CuiousPages - fiction and nonfiction
CuriousPages - fiction and nonfiction
He walked away from her but she shouted after him, “You plunge it in too quick.”
He dodged down an alleyway and broke into a run. In the distance, he could hear her shouting, “Stop, stop; the fire will come after you’ve gone!”
As he was running, it occurred to him he could not recall the last time he ran. With each step, it felt as though his joints were being tested to near destruction but still he had to go on.He turned another corner and was then only one minute from the tube.
Back on the train, he spotted the woman pushing her way along the carriage towards him, and the man beside him started whispering something else. Samuel got to his feet. He knew his stop was approaching and he started pushing through the bodies, trying to reach the door. He looked back and saw the woman making progress through the maze, then the “Westminster” signs appeared on the tube wall. The door was now only two bodies ahead of him and the train slowed. The maze came to attention and someone standing behind him whispered: “It’s so easy to add inches where it matters…”
Samuel did not even look round. The doors opened and he was launched onto the platform amid the shuffling maze.
Up on the street he wove his way through the crowds, not looking over his shoulder but imagining the Spanish-looking woman slipping further and further behind him. At a pedestrian crossing, he was waiting for the lights to change when a man looked at him as though about to say something but Samuel stepped sideways, then the lights changed.
In his office on the fifth floor of the Ministry of Education, he sat down behind his desk. Samuel oversaw all policy evaluation workgroups within the Ministry. Twenty five years ago, a report found that much of the population felt other people did not value them, both in the workplace and at home. Samuel’s career began when he chaired a workgroup investigating this report, which concluded the cause was inadequate communication.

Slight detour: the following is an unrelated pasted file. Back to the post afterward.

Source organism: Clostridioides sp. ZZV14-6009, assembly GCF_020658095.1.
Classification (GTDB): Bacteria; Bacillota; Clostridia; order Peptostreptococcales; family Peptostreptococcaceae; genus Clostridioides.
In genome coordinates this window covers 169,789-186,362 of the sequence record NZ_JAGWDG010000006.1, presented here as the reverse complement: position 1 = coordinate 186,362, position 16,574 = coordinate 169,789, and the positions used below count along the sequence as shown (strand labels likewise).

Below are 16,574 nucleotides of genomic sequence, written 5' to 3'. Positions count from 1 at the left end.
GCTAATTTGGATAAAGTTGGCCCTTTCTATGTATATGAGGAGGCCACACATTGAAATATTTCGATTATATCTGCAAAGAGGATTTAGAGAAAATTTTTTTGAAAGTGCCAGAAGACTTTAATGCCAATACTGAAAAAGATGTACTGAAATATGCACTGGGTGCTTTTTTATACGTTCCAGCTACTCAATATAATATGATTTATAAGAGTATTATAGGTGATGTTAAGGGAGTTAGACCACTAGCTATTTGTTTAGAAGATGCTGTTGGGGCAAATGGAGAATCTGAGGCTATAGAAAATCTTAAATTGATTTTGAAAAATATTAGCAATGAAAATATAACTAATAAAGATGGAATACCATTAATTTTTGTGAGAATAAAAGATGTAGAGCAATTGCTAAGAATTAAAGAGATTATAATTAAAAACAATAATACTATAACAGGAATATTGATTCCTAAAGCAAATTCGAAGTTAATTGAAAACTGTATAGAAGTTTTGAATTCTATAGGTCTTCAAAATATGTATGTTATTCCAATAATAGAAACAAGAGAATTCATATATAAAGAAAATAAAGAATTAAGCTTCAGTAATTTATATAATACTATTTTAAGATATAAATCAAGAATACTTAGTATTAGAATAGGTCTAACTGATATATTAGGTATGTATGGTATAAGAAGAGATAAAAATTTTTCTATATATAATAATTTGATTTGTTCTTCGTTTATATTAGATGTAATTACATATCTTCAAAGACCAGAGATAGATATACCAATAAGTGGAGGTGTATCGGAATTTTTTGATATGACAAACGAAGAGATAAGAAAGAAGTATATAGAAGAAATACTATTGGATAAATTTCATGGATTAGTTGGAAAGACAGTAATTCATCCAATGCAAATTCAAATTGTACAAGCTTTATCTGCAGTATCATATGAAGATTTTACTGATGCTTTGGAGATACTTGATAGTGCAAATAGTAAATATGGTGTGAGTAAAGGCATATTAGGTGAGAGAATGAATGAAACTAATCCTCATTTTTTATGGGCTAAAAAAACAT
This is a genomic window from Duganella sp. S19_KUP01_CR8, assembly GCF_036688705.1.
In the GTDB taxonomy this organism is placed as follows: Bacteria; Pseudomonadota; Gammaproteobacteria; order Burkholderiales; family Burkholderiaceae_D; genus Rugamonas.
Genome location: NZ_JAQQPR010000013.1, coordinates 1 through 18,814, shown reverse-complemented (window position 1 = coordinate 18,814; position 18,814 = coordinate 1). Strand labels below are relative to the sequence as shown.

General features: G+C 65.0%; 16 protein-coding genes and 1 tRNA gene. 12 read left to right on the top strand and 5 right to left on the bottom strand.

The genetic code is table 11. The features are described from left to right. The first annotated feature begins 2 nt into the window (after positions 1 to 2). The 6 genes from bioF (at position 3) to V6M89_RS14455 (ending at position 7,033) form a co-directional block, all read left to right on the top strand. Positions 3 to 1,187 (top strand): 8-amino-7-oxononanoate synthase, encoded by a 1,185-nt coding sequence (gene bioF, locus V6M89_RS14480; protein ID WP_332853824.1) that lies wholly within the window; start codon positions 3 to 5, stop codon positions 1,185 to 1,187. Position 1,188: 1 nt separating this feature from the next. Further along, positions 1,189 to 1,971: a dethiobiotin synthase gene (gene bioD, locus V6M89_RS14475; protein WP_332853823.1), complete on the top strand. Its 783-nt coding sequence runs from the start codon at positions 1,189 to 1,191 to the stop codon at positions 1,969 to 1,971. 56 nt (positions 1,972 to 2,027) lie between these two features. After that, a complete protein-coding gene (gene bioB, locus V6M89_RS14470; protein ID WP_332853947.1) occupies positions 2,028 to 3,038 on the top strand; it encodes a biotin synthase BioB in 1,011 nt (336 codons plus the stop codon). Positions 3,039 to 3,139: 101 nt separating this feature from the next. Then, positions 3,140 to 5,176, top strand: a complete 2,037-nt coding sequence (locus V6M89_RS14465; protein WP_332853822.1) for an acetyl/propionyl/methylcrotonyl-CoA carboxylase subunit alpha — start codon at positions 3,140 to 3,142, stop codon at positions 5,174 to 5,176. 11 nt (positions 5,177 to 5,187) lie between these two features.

The workgroup introduced an intensive training programme into all schools which taught pupils to use the most effective communication tools of the day, which were the methods employed by advertising agencies. This would eventually enable every person to get their message across in all situations. The original workgroup’s report was entitled:
How to empower the population to get their message across: a report of the “Level 2” workgroup’s findings, by S.Pam.
Hence, the techniques being taught quickly assumed the nickname of “Spam” and the activity of using these techniques became known as “Spamming”.
Peter Softly, the Member of Parliament for Perception, was speeding along Misconception Boulevard, possessed by anger. He swerved onto the driveway of Number 17 and stamped on the brake pedal as if it were the face of the man he met earlier. He swivelled his foot while pressing it down, as if forcing the man’s nose into his face.
Earlier, he was walking to his car when he saw this man standing on the pavement, holding a clipboard. Peter crossed to the other side of the pavement but the man blocked his way and said, “I work for Opinion‑for‑hire Polls. We’re conducting a survey into people’s personality disorders. I wonder if you’d mind answering a few questions?”
Peter shook his head and tried to pass.
The man said, “Can you spare a minute?”
Peter shook his head, looked down to the pavement and tried to pass again.
The man stood in front of him, blocking his way, said, “I’m sure you can spare half a minute—” and watched him accusingly.
Peter stepped across the pavement again, trying to pass, but the man blocked his way, looked at his form and said, “Now. Are you self‑centred?”
Peter looked up and said, “What?”
The man said, “—Uncooperative?”
“Answer the question!”
Peter said nothing, so the man explained, “Do you often refuse to cooperate with perfectly polite people who are just trying to help you?”
Peter shouted, “What is this?”
“Just answer—I’ve got to put something on my form.”
Peter’s face trembled with rage.
The man looked at his form, smirked and said, “—Frequently angry at trivial things?”
He ticked a box, looked down his form, nodded and said, “—Incapable of understanding simple questions?”
He ticked another box, sighed contentedly and said, “Now. Do any of the above sound like yourself? Most, some,” and the man looked at him and slowly shook his head while saying the next option, “none, or,” and now he vigorously nodded his head, “—all of them?”


Fiction and nonfiction by Fletcher Kovich and also classic writers.


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